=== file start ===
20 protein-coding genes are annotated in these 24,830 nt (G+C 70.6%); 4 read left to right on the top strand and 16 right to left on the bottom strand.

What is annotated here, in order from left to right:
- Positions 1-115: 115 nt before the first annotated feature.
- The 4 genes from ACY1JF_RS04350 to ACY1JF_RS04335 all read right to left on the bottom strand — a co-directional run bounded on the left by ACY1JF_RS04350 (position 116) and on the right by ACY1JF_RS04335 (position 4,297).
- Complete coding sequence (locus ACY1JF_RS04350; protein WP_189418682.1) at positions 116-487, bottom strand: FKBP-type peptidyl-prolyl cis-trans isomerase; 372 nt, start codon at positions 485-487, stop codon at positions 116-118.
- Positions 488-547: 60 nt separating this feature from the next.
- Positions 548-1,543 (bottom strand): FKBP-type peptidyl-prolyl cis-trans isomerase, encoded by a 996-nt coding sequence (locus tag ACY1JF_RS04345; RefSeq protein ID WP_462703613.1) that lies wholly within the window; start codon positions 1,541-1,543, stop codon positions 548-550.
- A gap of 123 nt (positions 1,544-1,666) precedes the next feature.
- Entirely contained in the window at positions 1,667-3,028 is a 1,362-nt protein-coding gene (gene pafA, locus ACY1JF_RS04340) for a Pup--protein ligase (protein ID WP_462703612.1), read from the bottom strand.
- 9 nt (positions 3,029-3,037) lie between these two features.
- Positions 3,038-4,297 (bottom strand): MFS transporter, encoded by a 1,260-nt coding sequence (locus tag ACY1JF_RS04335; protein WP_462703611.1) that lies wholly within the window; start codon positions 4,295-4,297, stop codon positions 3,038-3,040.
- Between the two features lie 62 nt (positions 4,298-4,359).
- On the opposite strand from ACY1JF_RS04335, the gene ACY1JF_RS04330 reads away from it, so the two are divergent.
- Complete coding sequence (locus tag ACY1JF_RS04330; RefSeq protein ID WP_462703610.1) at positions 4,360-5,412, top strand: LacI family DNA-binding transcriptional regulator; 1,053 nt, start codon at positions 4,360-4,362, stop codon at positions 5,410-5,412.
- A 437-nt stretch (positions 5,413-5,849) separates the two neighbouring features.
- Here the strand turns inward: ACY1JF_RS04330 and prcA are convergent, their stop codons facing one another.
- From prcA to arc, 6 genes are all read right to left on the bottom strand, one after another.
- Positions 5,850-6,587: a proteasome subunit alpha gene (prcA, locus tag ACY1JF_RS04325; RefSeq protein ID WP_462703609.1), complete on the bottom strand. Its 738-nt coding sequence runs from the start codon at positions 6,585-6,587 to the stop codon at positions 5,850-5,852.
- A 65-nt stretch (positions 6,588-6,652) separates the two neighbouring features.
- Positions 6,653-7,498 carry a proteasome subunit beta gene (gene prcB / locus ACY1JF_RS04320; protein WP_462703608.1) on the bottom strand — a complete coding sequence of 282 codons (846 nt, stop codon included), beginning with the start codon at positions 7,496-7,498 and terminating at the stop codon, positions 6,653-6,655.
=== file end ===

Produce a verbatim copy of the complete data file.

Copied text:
20 protein-coding genes are annotated in these 24,830 nt (G+C 70.6%); 4 read left to right on the top strand and 16 right to left on the bottom strand.

What is annotated here, in order from left to right:
- Positions 1-115: 115 nt before the first annotated feature.
- The 4 genes from ACY1JF_RS04350 to ACY1JF_RS04335 all read right to left on the bottom strand — a co-directional run bounded on the left by ACY1JF_RS04350 (position 116) and on the right by ACY1JF_RS04335 (position 4,297).
- Complete coding sequence (locus ACY1JF_RS04350; protein WP_189418682.1) at positions 116-487, bottom strand: FKBP-type peptidyl-prolyl cis-trans isomerase; 372 nt, start codon at positions 485-487, stop codon at positions 116-118.
- Positions 488-547: 60 nt separating this feature from the next.
- Positions 548-1,543 (bottom strand): FKBP-type peptidyl-prolyl cis-trans isomerase, encoded by a 996-nt coding sequence (locus tag ACY1JF_RS04345; RefSeq protein ID WP_462703613.1) that lies wholly within the window; start codon positions 1,541-1,543, stop codon positions 548-550.
- A gap of 123 nt (positions 1,544-1,666) precedes the next feature.
- Entirely contained in the window at positions 1,667-3,028 is a 1,362-nt protein-coding gene (gene pafA, locus ACY1JF_RS04340) for a Pup--protein ligase (protein ID WP_462703612.1), read from the bottom strand.
- 9 nt (positions 3,029-3,037) lie between these two features.
- Positions 3,038-4,297 (bottom strand): MFS transporter, encoded by a 1,260-nt coding sequence (locus tag ACY1JF_RS04335; protein WP_462703611.1) that lies wholly within the window; start codon positions 4,295-4,297, stop codon positions 3,038-3,040.
- Between the two features lie 62 nt (positions 4,298-4,359).
- On the opposite strand from ACY1JF_RS04335, the gene ACY1JF_RS04330 reads away from it, so the two are divergent.
- Complete coding sequence (locus tag ACY1JF_RS04330; RefSeq protein ID WP_462703610.1) at positions 4,360-5,412, top strand: LacI family DNA-binding transcriptional regulator; 1,053 nt, start codon at positions 4,360-4,362, stop codon at positions 5,410-5,412.
- A 437-nt stretch (positions 5,413-5,849) separates the two neighbouring features.
- Here the strand turns inward: ACY1JF_RS04330 and prcA are convergent, their stop codons facing one another.
- From prcA to arc, 6 genes are all read right to left on the bottom strand, one after another.
- Positions 5,850-6,587: a proteasome subunit alpha gene (prcA, locus tag ACY1JF_RS04325; RefSeq protein ID WP_462703609.1), complete on the bottom strand. Its 738-nt coding sequence runs from the start codon at positions 6,585-6,587 to the stop codon at positions 5,850-5,852.
- A 65-nt stretch (positions 6,588-6,652) separates the two neighbouring features.
- Positions 6,653-7,498 carry a proteasome subunit beta gene (gene prcB / locus ACY1JF_RS04320; protein WP_462703608.1) on the bottom strand — a complete coding sequence of 282 codons (846 nt, stop codon included), beginning with the start codon at positions 7,496-7,498 and terminating at the stop codon, positions 6,653-6,655.